Not Your Everyday Banana

by Bart Arondson

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Look please photos of Andrew Bayda. Can tell me anybody please how does he reach so poppy color and cotrast?

I think one of secrets is using Capture One Pro soft, but I'm using that software too long, and I really cant repeat quality of his post-process.

Please help me!

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Can you provide a link to an example you've tried and don't like it? –  rfusca May 26 '12 at 20:09
    
cs11307.userapi.com/v11307922/84c/KduUc4-hk3s.jpg for example. –  Bandikot May 26 '12 at 20:11
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Looks like a form of HDR to me. –  Jared Farrish May 26 '12 at 22:17
    
Many photographers are fairly open about their work process, have you tried just asking? –  rfusca May 27 '12 at 0:31
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@rfusca is right, these are the result of some excellent work with the camera -- they don't rely exclusively on available light. It's even more complicated because the lights have to be balanced with the ambient light to allow for the depth in the images. If you really believe that C1 is his magic tool, Phase One offers a free 60-day demo and you can find out for yourself. Know in advance that Capture One is a nontrivial piece of software and will take some time to learn. However, many pros like it and use it (many use Lightroom or Bridge for that matter). –  Steve Ross May 27 '12 at 18:27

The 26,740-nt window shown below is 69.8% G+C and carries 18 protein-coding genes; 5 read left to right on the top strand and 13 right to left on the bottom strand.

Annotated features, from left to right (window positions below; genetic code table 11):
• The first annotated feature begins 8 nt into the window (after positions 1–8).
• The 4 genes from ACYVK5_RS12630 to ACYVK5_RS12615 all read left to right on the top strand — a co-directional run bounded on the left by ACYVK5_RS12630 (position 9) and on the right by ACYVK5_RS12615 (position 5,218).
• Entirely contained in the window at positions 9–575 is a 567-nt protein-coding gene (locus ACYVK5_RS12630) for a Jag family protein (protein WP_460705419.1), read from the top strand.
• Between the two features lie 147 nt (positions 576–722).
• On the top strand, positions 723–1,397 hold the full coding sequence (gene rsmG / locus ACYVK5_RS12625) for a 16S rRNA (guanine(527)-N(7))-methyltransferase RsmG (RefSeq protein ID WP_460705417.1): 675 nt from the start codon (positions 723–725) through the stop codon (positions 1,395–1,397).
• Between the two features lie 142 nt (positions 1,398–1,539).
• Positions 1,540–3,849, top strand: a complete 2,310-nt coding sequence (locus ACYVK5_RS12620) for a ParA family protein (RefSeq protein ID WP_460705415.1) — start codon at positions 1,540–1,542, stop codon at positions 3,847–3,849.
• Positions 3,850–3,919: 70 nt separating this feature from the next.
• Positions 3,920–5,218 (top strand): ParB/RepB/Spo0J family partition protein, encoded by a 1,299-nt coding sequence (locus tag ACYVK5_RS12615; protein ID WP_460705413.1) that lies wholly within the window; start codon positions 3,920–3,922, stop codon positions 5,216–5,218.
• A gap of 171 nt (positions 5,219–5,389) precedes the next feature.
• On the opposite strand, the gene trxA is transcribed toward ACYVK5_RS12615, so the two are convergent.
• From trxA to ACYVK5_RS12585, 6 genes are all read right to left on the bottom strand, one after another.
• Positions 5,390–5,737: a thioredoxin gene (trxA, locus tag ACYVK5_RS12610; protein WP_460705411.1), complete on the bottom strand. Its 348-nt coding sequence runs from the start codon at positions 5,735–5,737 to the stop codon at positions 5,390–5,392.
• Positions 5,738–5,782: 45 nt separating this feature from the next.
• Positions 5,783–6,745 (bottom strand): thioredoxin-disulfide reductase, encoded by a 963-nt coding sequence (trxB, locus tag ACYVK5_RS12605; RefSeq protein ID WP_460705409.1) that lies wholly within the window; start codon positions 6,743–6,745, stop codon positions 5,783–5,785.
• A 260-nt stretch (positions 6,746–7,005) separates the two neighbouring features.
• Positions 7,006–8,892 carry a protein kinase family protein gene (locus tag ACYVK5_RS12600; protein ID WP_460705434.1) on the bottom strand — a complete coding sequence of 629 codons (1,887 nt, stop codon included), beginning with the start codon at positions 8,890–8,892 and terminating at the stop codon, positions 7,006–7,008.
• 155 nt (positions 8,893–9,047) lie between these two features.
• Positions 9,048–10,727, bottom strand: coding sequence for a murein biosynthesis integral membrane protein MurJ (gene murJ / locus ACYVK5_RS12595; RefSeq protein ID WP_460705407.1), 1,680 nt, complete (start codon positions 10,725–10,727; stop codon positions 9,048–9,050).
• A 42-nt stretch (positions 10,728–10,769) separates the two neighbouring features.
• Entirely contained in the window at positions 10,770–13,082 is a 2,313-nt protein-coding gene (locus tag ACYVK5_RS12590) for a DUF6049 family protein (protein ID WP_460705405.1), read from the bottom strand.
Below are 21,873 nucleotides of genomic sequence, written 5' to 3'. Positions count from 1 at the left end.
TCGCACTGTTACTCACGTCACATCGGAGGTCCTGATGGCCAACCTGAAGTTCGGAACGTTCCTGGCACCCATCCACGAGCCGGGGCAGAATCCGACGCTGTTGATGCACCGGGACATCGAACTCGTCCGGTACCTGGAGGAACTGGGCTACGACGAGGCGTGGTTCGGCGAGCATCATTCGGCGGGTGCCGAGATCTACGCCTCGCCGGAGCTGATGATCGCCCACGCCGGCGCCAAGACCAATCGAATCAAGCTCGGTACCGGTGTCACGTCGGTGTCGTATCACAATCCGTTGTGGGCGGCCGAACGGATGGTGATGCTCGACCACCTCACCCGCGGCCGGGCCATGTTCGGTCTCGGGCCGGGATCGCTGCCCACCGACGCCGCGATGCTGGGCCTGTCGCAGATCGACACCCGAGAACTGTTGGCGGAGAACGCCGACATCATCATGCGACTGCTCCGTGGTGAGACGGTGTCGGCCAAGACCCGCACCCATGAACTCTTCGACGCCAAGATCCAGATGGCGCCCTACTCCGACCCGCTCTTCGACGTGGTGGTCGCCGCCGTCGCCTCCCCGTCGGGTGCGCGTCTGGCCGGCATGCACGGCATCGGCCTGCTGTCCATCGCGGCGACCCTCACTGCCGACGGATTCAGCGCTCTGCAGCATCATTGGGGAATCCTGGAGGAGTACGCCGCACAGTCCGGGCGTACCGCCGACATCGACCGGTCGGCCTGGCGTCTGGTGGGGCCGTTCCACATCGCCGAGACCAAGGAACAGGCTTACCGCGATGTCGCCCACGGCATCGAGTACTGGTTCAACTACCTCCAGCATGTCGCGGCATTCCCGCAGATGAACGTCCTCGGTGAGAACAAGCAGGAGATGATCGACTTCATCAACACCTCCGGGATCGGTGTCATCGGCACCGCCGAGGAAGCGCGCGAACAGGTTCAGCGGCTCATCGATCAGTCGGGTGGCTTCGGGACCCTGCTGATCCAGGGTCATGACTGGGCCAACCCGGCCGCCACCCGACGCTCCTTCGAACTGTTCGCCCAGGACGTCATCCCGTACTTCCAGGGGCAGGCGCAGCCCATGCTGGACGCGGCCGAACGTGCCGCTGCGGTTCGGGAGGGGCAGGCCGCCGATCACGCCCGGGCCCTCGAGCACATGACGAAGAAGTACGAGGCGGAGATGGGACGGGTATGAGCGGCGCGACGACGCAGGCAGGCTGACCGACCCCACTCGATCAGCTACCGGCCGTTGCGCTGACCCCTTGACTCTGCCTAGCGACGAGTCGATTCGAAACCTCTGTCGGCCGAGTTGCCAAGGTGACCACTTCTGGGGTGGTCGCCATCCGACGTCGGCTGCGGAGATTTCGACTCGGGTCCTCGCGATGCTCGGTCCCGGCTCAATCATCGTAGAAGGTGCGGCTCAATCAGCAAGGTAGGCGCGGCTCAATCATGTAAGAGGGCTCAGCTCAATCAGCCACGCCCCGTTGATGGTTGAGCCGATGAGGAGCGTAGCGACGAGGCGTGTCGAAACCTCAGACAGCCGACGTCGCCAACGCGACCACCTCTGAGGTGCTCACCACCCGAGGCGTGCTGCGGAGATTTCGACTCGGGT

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1 Answer 1

Just based on the frontpage you linked I have the following remarks:

light conditions on the field

All pictures, except for the B&W versions, are taken in bright sunlight. Almost no clouds on all these pictures. This is the available light on the field.

Bright sunlight gives harsh shadows and high contrast pictures. This definetely is the first step.

subject

colorful subjects. Red, green, blue and yellow, all primary colors are seen in these pictures. Choose subjects with these brights colors. Thanks to the direct sunlight these colors are even brighter.

post processing

For post processing it's not really what tool he uses that is important. It's rather the technique you have to look for. Start by capturing your images in RAW format.

In some cases he seems to be using HDR and a very soft approach of the Dave Hill effect. Also search high pass filter tutorials.

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